Wednesday, April 22, 2009


NEW YORK (April 22, 2009)— The Human Rights Foundation (HRF) sent a legal opinion and letter to José Miguel Insulza, Secretary General of the Organization of American States (OAS), asking that he stop promoting the violation of the Inter-American Democratic Charter. His recent declarations that he “will request” that member states of the OAS “eliminate” the “obsolete” 1962 resolution that excluded Cuba from participation in the OAS show not only negligence in the fulfillment of his duties but also a blatant disregard for the democratic commitment of the OAS.

"It is a scandal that Mr. Insulza would support Latin America’s worst human rights violator and ask that OAS member states defy the Democratic Charter," said Javier El-Hage, HRF’s General Counsel. “Article 19 of the Charter prohibits the participation of an antidemocratic government in the OAS, but Mr. Insulza seems determined to erase with the stroke of a pen a compromise that took decades of suffering and sacrifice,” added El-Hage.

HRF’s letter details how Cuba has not complied with a single essential element of democracy as set forth by Article 3 of the Democratic Charter. With respect to the requirement that it “respect rights and fundamental freedoms,” HRF cites seven reports by the Inter-American Commission for Human Rights stating that the current Cuban government has perpetrated a number of grave crimes. These crimes include summary executions, arbitrary detentions, torture, rape, and cruel, inhuman and degrading treatment of men and women who have been persecuted and incarcerated solely for political reasons. With regard to freedom of the press, HRF cites special reports that show that, after China, Cuba has the highest number of incarcerated journalists in the world and that it ranks as one of the top ten censors of the press, along with North Korea and Libya.

Regarding the requirement that countries hold democratic free elections, maintain a pluralistic system of political parties, and govern in accordance with the rule of law, the letter states that the Cuban people have not been able to elect their leaders democratically for more than half a century. In 1948, Fulgencio Batista forced his way to power until his overthrow in 1959, when Fidel Castro forced his own rule, which lasts until today. The letter also highlights that Cuba maintains a single-party regime with all powers concentrated in the Communist Party, which continues to be led by Fidel Castro, as well as in the State Council, which effectively controls the state's legislative and judicial powers, and which was presided by Fidel Castro until 2006.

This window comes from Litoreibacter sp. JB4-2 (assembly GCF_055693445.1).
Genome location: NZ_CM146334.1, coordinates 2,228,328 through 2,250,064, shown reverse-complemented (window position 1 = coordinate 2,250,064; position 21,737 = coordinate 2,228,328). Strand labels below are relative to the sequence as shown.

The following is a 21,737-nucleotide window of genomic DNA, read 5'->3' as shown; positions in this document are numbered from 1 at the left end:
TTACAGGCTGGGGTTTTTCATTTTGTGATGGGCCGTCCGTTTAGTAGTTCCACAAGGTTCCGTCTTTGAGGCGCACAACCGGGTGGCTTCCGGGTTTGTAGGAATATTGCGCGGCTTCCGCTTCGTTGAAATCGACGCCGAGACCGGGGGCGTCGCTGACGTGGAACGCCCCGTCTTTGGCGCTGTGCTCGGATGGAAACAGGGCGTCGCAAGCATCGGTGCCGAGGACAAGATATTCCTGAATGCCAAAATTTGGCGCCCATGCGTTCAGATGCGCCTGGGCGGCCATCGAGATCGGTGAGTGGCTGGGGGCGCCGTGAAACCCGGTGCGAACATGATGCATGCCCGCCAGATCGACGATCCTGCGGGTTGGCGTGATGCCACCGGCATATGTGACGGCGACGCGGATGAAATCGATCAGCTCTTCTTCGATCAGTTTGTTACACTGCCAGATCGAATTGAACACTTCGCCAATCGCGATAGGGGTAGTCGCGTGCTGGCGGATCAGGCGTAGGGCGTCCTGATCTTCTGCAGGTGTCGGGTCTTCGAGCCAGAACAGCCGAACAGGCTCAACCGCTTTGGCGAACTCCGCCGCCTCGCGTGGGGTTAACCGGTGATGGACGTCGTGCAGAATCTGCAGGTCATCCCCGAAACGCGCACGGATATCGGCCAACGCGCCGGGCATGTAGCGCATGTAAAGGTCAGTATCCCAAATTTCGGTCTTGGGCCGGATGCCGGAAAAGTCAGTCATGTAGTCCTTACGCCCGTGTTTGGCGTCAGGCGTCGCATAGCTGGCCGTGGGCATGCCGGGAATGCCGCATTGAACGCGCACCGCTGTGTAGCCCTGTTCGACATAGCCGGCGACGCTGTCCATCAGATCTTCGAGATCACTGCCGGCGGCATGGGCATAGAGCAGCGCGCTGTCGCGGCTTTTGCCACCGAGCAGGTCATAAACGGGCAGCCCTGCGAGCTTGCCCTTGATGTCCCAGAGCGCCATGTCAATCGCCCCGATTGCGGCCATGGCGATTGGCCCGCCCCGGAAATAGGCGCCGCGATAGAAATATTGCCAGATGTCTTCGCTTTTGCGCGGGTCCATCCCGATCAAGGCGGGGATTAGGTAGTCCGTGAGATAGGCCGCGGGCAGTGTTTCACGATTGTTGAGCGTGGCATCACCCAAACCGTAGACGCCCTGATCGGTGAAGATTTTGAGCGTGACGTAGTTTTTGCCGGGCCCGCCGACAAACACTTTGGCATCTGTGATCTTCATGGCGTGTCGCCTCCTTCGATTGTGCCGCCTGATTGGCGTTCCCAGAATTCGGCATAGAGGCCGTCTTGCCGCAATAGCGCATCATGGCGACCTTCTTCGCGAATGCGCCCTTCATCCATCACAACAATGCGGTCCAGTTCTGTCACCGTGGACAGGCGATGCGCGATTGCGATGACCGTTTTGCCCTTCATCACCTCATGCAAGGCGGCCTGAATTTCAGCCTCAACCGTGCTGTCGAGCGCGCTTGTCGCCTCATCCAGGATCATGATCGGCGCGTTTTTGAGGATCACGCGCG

"For nearly half a century the Cuban people have been forced to endure an extreme situation that cruelly confirms that democracy is absolutely indispensable for the effective exercise of human rights," said El-Hage. “This situation, according to the Democratic Charter, ‘constitutes an insurmountable obstacle’ for the Cuban government to participate in the OAS. However, rather than exercising his duty under the Charter, Mr. Insulza seeks support for the most antidemocratic government in the hemisphere. His actions are breathtakingly preposterous,” concluded El-Hage.

“The Inter-American Democratic Charter and Mr. Insulza” project consists of monthly digests to Secretary General Insulza detailing violations of human rights and essential elements of democracy in the continent, with the hope that he will fulfill his obligation and implement the Democratic Clause in defense of democracy and human rights in the Americas.

HRF is an international nonpartisan organization devoted to defending human rights in the Americas. It centers its work on the twin concepts of freedom of self-determination and freedom from tyranny. These ideals include the belief that all human beings have the rights to speak freely, to associate with those of like mind, and to leave and enter their countries. Individuals in a free society must be accorded equal treatment and due process under law, and must have the opportunity to participate in the governments of their countries; HRF’s ideals likewise find expression in the conviction that all human beings have the right to be free from arbitrary detainment or exile and from interference and coercion in matters of conscience. HRF does not support nor condone violence.
HRF’s International Council includes former prisoners of conscience Vladimir Bukovsky, Palden Gyatso, Armando Valladares, Ramón J. Velásquez, Elie Wiesel, and Harry Wu.
Read the April 21, 2009
letter sent by HRF to Secretary General Insulza here.

Contact: Javier El-Hage, Human Rights Foundation
(212) 246.8486

Contact: José Miguel Insulza
Organization of American States
(202) 458-6836

Human Rights Foundation
350 Fifth Avenue,
#4515New York, NY 10118
Phone: (212) 246-8486
Fax: (212) 643-4278

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